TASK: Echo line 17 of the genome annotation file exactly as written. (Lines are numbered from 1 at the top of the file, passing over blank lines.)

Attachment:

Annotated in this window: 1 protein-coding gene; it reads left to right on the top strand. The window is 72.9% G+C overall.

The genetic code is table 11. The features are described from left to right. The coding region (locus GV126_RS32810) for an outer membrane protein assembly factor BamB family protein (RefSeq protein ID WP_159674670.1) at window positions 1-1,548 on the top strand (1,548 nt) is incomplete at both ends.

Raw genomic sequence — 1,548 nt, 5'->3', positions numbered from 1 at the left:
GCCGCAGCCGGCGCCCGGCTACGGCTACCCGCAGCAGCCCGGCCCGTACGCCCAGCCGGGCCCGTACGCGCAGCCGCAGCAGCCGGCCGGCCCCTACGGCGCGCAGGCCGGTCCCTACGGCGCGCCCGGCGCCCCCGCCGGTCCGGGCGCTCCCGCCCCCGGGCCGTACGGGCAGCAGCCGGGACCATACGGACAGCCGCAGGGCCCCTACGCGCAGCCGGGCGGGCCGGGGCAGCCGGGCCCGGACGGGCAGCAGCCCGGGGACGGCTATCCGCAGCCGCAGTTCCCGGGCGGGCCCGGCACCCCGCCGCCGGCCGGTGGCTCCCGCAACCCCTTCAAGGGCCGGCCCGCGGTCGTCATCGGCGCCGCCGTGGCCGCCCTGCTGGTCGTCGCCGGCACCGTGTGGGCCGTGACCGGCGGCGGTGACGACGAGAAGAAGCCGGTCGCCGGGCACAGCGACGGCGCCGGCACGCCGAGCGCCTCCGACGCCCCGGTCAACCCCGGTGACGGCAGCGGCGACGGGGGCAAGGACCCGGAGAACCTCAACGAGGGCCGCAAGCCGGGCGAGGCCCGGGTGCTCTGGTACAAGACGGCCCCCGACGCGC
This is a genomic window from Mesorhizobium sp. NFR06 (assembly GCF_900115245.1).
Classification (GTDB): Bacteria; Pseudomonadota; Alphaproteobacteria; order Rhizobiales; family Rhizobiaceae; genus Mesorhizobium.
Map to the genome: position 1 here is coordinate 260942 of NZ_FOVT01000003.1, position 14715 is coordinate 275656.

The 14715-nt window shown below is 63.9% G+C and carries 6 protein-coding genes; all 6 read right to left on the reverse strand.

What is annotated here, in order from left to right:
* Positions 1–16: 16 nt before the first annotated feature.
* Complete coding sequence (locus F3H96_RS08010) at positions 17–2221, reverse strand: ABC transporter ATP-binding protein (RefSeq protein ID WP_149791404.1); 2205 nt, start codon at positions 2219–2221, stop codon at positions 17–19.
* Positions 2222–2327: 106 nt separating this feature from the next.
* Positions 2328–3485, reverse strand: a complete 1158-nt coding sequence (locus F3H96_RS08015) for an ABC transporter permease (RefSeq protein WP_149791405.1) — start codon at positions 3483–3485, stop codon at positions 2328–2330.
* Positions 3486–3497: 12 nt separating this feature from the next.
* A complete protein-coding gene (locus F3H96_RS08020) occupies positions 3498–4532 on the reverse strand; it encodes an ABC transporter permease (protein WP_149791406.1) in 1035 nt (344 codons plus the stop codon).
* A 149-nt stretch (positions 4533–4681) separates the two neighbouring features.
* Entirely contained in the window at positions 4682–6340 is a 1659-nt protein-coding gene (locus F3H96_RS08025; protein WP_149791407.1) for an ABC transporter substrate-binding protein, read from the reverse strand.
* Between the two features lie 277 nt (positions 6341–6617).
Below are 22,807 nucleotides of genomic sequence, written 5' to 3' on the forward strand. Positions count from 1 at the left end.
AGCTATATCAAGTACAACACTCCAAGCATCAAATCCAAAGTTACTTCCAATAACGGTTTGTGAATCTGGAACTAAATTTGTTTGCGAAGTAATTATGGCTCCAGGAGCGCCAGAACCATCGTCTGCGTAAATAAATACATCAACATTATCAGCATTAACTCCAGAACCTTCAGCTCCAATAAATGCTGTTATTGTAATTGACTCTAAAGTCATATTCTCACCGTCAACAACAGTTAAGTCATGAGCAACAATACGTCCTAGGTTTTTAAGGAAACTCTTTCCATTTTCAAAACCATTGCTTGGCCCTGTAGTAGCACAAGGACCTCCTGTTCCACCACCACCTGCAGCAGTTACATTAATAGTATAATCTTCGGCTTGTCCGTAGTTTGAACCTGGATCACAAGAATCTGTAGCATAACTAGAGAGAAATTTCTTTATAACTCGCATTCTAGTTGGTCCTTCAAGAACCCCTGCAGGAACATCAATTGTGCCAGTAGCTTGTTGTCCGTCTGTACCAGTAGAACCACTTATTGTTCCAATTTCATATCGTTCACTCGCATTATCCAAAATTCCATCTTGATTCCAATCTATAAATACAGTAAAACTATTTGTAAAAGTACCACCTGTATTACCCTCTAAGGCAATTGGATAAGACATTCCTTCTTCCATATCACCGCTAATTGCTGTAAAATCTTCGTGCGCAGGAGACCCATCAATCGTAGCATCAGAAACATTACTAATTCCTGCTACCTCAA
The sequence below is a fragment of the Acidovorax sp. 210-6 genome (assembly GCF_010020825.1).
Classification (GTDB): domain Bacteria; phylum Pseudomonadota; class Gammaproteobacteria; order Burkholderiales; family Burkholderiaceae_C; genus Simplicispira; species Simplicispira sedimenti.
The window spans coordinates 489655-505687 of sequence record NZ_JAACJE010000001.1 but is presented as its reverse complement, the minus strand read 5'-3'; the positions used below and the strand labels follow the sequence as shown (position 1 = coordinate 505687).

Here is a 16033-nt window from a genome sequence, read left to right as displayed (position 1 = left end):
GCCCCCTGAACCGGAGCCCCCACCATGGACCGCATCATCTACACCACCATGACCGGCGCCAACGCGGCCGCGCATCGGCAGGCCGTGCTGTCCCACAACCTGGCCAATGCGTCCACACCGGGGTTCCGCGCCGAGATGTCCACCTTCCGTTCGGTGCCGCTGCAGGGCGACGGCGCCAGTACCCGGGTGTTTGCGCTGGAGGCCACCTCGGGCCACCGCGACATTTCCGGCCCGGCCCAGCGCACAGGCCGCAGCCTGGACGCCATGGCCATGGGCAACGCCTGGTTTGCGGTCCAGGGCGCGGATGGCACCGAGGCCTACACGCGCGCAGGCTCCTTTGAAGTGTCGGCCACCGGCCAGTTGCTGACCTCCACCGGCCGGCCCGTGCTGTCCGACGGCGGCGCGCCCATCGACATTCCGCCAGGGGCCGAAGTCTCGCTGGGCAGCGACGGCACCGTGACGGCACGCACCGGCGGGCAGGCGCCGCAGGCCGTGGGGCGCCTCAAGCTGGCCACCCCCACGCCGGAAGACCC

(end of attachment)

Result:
* Entirely contained in the window at positions 4682–6340 is a 1659-nt protein-coding gene (locus F3H96_RS08025; protein WP_149791407.1) for an ABC transporter substrate-binding protein, read from the reverse strand.